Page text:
1. Call Now or Text Now Buttons
According to research by Hubspot, 46% of emails are opened on mobile devices. This presents an interesting opportunity on how email recipients can take action. Sure, you can send them to a webpage or online form, but a better option is to offer them a button that initiates a call or a text message (SMS) right from the email creative. Mobile users want to continue using their devices, even if the viewing space is limited. Giving them the option to interact almost instantly with your brand can be enticing.
How is this done? Through a simple and specially-formatted HTML hyperlink. Here is a great resource that goes into detail.
For modern smart phones, when a phone number link is clicked the phone will open the dial pad with the number automatically populated. When a SMS link is clicked, the phone will open in the default messaging app. You can even include a default message to make it easier for your visitors to engage with you. Combine this with responsive design to only display the “Text Now” link on appropriate devices.
Additional Tip: It’s important to make sure your email’s links and buttons are easily “clickable” by a finger on a touch screen. To account for this, make sure they are at least 60 pixels wide or at least 60 pixels tall.
2. Simple Text-Based Navigation
Most businesses now include a version of their website’s navigation menu in their emails. This allows the reader to jump to the appropriate location on their website to shop for products.
Due to the limited real estate on email creative, there are a few things you can implement to improve the experience of your nav menus. First, limit the number of navigation options. Some companies keep this to their primary categories—three or fewer is usually best. This allows you to make the navigation large enough to read and interact with while keeping it on a single line on all devices.
You can also implement a multi-line navigation option, which is helpful for when you have more than three categories. If this is the case, you may want to avoid the navigation menu on top of the email. Consider one of the following places:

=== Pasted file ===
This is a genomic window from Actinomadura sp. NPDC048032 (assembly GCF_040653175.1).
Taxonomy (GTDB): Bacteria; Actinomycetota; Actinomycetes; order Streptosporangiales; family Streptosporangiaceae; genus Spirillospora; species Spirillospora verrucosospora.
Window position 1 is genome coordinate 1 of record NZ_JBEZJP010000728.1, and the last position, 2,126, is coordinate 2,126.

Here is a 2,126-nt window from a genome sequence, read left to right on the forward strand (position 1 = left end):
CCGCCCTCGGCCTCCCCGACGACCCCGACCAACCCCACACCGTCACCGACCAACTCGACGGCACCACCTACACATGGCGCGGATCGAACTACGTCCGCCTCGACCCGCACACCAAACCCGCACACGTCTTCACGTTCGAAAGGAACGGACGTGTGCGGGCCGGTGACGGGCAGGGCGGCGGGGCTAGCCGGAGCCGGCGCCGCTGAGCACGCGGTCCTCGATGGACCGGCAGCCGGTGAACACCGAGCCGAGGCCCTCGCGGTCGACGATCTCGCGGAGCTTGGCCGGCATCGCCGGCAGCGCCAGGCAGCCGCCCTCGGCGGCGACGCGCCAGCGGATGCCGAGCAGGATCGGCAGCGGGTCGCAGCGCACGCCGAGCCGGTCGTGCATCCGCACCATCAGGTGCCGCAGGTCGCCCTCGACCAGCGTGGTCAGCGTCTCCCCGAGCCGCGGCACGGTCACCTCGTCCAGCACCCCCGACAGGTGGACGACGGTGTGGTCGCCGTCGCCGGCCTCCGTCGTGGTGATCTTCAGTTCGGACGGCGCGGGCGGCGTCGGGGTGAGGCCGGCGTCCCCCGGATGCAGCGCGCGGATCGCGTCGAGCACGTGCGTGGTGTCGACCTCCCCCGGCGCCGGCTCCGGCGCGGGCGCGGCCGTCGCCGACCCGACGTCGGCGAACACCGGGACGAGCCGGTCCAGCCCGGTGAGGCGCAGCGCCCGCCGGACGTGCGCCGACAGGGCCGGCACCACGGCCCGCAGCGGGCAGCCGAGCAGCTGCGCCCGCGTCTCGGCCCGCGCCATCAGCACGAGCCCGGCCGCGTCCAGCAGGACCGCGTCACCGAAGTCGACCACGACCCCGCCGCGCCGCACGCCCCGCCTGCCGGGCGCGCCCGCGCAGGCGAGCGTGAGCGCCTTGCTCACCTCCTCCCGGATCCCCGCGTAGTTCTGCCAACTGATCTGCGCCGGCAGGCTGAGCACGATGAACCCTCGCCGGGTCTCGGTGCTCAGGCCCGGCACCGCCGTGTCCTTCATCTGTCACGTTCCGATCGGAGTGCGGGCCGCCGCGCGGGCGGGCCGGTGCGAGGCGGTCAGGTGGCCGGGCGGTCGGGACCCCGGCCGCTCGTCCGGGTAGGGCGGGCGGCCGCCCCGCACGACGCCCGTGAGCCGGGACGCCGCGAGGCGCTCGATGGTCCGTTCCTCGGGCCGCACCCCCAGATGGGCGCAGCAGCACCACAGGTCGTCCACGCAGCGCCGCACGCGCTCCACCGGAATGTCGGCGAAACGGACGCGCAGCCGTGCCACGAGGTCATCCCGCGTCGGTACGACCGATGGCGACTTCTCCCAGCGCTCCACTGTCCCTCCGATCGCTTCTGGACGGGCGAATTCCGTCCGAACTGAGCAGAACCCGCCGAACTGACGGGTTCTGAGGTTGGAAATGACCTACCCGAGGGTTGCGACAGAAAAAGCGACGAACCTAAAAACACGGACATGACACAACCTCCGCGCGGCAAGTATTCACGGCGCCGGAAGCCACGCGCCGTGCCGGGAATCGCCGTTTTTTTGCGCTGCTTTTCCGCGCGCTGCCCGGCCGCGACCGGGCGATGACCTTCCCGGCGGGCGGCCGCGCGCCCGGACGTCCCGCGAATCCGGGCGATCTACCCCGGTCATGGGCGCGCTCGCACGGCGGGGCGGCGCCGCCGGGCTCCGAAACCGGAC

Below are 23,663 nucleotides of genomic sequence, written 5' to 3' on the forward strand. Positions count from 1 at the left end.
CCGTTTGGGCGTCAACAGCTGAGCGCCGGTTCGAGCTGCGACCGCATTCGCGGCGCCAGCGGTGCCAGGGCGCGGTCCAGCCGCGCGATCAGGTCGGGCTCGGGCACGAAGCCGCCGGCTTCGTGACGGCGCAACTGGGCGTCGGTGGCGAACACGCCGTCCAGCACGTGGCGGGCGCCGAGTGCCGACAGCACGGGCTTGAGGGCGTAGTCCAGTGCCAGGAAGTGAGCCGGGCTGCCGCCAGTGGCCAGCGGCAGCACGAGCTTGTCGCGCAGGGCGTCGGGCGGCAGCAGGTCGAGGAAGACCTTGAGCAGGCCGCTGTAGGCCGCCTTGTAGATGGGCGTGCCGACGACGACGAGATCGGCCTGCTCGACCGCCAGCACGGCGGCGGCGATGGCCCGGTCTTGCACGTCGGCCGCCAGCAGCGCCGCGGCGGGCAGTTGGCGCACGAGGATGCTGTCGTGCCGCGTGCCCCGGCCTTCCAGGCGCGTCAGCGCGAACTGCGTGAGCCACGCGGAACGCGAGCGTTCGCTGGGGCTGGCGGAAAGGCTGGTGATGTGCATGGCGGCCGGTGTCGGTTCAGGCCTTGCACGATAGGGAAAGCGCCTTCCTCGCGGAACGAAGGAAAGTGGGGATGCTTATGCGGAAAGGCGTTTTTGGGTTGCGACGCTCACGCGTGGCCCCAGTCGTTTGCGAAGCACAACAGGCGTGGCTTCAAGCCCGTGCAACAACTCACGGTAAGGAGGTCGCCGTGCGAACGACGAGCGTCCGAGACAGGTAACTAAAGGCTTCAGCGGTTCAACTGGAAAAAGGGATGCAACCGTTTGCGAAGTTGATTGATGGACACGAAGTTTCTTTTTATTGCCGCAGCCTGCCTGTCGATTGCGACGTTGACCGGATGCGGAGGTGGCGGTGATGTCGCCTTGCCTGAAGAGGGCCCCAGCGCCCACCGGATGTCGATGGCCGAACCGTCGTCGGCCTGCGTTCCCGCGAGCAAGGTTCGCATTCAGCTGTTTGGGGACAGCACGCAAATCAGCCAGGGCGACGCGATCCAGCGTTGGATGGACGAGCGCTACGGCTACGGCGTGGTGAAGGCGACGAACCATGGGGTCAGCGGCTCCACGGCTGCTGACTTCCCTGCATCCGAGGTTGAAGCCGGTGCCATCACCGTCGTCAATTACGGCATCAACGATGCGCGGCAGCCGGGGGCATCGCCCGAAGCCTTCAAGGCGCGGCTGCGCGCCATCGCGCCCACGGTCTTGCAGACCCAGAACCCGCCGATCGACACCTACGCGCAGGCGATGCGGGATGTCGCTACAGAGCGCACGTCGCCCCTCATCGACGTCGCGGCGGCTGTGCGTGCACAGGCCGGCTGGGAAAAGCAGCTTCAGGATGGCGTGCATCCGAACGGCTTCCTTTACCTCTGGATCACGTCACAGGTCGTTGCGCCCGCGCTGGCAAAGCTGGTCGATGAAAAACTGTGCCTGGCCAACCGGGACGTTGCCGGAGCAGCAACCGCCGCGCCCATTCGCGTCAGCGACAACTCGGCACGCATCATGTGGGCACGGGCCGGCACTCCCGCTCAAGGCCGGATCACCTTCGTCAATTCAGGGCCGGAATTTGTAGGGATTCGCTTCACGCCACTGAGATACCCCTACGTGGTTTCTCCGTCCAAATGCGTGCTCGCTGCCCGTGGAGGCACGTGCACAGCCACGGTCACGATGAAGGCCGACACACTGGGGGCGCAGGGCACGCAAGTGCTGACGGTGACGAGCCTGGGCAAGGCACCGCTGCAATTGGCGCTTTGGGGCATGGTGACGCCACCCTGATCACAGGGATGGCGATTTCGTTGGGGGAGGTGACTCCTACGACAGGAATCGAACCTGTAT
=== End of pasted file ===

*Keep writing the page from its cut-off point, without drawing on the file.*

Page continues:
- Under your primary offer
- At the bottom of the email
- Split it out – some at the top and some at the bottom
If all else fails, you can have two sets of navigation sections; one for desktop and one for mobile. Through responsive design, only display the appropriate one depending on the user’s device.
3. Animated GIFs Instead of Static Images
According to EmailMonday.com, many people who check emails on their mobile devices delete poorly formatted messages within three seconds. Long blocks of text without images, visual cues, or anything to draw the reader in are some of the worst offenders.
If the image assets you are using are experiencing creative fatigue, consider using GIFS to add some movement to the email creative and grab your reader’s attention quickly.
A nice render of a GIF in an email, via Litmus
There are many services online that can take existing video files and turn them into GIFs, so chances are you can do this with creative you already have. Also, there are a bunch of websites out there that offer pre-made GIF memes, or other humorous elements. It’s important to exercise caution when using 3rd party content. You want to ensure they are appropriate for your audience and consistent with your company’s brand image.
Published on Feb. 03, 2021